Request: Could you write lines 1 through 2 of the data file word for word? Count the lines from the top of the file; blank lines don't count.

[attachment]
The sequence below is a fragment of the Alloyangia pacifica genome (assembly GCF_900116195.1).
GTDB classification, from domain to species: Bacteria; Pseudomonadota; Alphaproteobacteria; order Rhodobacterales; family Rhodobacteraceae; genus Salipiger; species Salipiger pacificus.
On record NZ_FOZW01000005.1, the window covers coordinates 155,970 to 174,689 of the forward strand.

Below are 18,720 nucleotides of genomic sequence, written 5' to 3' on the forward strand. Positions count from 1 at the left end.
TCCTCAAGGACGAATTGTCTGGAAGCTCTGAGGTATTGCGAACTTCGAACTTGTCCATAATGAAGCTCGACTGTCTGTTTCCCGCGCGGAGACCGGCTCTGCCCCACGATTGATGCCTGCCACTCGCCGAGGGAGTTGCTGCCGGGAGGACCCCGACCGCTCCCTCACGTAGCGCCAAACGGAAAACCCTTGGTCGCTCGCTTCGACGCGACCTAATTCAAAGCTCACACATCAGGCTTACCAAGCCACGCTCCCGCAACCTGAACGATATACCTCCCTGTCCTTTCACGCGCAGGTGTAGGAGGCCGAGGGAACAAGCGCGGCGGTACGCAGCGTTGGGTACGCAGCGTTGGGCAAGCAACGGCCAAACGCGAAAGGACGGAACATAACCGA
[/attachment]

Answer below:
The sequence below is a fragment of the Alloyangia pacifica genome (assembly GCF_900116195.1).
GTDB classification, from domain to species: Bacteria; Pseudomonadota; Alphaproteobacteria; order Rhodobacterales; family Rhodobacteraceae; genus Salipiger; species Salipiger pacificus.